It’s widely believed that knowledge is power in business and life, and experience is priceless. That’s why many people I’ve observed nearing retirement age look to mentorship as a way to stay connected to their professions and pass on their lifetime of learnings to the next generation.
But how often have we been stuck trying to make some form of technology work, have we heard the flippant comment, ‘just ask a 12-year-old’? My recent conversation with a client prompted me to write down some thoughts.
It made me think, what if the conventional mentorship model was flipped? Could it also benefit older workers who don’t want to fall behind the technological and social innovations that are quickly changing our world?
Working with young people could also enhance the proverbial “young at heart” effect that helps retirees live purposefully in the second half of their lives.
There are three reasons I can think of why finding a younger mentor, preferably one who has already entered the world of work (and is not 12!), could keep you sharp and boost the return on your life at the later stages of your career and into retirement.
1 – See the cutting edge.
There’s a generation of digital natives behind you who have grown up with a different relationship to technology than any previous generation. No matter how diligently you’ve tried to stay on top of the latest trends in your industry, younger people are already looking further ahead.
Let a younger mentor help you learn to use the latest tools and wrap your head around emerging technologies, theories, and philosophies. In turn, you’ll be able to bring your seasoned perspective to the table and apply what you’re learning in ways your mentor might not think of.
That’s a recipe for innovation that could make your mentorship relationship more valuable and your retirement more rewarding.
2 – Make change an empowering habit.
I have observed that pensioners with the most challenging time transitioning into retirement often struggle with any change in their lives. Without the familiar comforts and challenges of their careers, these folks experience a crisis of identity that they may never fully move past.
Learning from a younger mentor can push you out of your comfort zone and broaden your perspective. Each new idea or experience you open yourself up to will make the next one you encounter less scary.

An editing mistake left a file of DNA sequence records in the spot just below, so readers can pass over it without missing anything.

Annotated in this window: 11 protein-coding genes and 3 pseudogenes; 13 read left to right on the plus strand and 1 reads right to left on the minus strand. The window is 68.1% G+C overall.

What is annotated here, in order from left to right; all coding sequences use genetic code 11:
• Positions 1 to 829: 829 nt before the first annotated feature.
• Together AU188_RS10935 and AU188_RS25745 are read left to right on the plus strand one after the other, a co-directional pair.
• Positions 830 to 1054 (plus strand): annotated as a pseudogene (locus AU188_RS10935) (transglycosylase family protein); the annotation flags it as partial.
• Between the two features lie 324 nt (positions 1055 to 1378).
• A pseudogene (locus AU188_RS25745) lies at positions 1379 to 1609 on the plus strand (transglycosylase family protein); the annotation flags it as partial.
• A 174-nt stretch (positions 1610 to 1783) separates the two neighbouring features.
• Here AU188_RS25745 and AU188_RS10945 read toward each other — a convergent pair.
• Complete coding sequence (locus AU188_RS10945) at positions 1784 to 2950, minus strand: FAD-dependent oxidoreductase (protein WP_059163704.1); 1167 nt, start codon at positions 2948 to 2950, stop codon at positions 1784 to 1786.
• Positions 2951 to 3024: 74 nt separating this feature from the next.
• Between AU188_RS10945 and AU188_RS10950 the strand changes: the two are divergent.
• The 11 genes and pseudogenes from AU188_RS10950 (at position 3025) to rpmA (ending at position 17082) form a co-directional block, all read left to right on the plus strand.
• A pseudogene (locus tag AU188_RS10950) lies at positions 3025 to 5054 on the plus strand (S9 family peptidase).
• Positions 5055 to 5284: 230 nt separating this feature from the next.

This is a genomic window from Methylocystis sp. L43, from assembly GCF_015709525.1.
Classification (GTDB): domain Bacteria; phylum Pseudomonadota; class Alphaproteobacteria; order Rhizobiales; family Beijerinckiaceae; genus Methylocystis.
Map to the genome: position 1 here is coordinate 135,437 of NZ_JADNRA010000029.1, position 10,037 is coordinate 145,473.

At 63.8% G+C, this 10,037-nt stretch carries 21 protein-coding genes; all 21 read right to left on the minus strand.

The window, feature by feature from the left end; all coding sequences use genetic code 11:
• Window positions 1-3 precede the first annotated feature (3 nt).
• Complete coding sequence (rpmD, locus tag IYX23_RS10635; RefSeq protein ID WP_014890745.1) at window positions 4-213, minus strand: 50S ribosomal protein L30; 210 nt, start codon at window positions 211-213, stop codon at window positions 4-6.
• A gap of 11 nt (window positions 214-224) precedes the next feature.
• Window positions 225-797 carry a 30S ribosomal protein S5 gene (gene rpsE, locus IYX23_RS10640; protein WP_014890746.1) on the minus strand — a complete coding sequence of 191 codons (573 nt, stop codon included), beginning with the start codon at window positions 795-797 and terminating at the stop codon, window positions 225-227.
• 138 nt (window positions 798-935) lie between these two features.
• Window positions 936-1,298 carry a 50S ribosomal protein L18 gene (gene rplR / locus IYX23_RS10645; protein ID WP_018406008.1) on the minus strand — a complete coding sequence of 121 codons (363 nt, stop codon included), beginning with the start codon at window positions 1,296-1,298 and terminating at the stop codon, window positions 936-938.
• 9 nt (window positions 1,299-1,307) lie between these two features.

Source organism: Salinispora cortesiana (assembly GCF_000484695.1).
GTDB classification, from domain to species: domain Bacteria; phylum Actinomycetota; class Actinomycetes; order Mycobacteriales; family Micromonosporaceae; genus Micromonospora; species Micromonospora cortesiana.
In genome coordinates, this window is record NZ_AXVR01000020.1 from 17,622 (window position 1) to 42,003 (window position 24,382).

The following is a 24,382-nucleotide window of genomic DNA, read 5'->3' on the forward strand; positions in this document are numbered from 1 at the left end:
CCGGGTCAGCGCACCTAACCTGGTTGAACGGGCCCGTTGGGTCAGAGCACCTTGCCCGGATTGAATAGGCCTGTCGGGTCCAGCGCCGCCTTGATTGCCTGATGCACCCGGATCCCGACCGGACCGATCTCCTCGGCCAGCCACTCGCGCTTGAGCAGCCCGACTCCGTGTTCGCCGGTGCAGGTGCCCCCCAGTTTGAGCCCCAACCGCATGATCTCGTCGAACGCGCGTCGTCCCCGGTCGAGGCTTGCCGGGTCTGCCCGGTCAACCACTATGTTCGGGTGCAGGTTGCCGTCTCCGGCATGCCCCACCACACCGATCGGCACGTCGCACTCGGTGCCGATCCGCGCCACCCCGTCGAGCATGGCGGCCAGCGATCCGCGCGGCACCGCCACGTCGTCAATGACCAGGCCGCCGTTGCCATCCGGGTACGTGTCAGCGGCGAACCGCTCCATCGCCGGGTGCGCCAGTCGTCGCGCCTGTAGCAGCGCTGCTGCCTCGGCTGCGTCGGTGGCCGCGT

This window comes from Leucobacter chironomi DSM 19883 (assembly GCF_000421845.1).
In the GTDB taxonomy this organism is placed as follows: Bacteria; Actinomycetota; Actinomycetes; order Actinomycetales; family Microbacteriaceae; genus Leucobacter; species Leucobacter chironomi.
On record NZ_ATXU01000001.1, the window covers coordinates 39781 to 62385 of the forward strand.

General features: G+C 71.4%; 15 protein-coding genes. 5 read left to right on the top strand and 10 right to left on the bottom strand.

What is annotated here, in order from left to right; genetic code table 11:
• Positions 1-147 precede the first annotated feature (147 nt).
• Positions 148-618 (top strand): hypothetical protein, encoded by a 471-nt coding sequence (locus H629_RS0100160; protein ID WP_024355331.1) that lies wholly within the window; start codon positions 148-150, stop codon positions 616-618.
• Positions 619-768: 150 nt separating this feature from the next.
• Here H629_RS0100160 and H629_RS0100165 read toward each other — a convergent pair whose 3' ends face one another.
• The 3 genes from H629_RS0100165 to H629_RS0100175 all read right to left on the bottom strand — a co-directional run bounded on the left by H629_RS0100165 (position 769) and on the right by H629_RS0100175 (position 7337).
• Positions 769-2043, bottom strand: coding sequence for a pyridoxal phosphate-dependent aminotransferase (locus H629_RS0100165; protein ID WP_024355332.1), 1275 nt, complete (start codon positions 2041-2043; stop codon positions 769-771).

And a willingness to face challenges, conquer them, and learn from losses will serve you well in other aspects of your retirement as well, whether you’re trying to build a healthier exercise routine or navigating new tech (ostensibly to make your life easier!) at home with your partner.
3 – Prepare for your next adventure.
Retirement used to mean you turn 65 and stop working. But today’s retirees who stay healthy, active, and curious are entering a period of their lives where they have so many ways to enrich themselves and the world around them.
So, how could you use everything you learn from a younger mentor in retirement? How could you grow, surprise yourself, have more meaningful experiences, and give back?
Could you take on a part-time job as a professional consultant? You could become a teacher or a volunteer. You might take on younger or older mentees from different backgrounds who will continue to enrich and diversify your retirement network.
Or, you could start the company where you always dreamed of working and hire yourself as the CEO. Your younger mentor could provide valuable insights on diversity hiring initiatives, culture building, choosing a tech stack, harnessing AI, and next-gen marketing that could accelerate your new firm to the head of the pack.
Working with a younger mentor is just one way to expand your vision of what’s possible in retirement.
We have a suite of interactive Financial Planning tools that can help you (and your partner) create a new weekly schedule, learn from others’ successes and mistakes, and live the best life possible with the money you have.
I’d love to hear your views on the topic.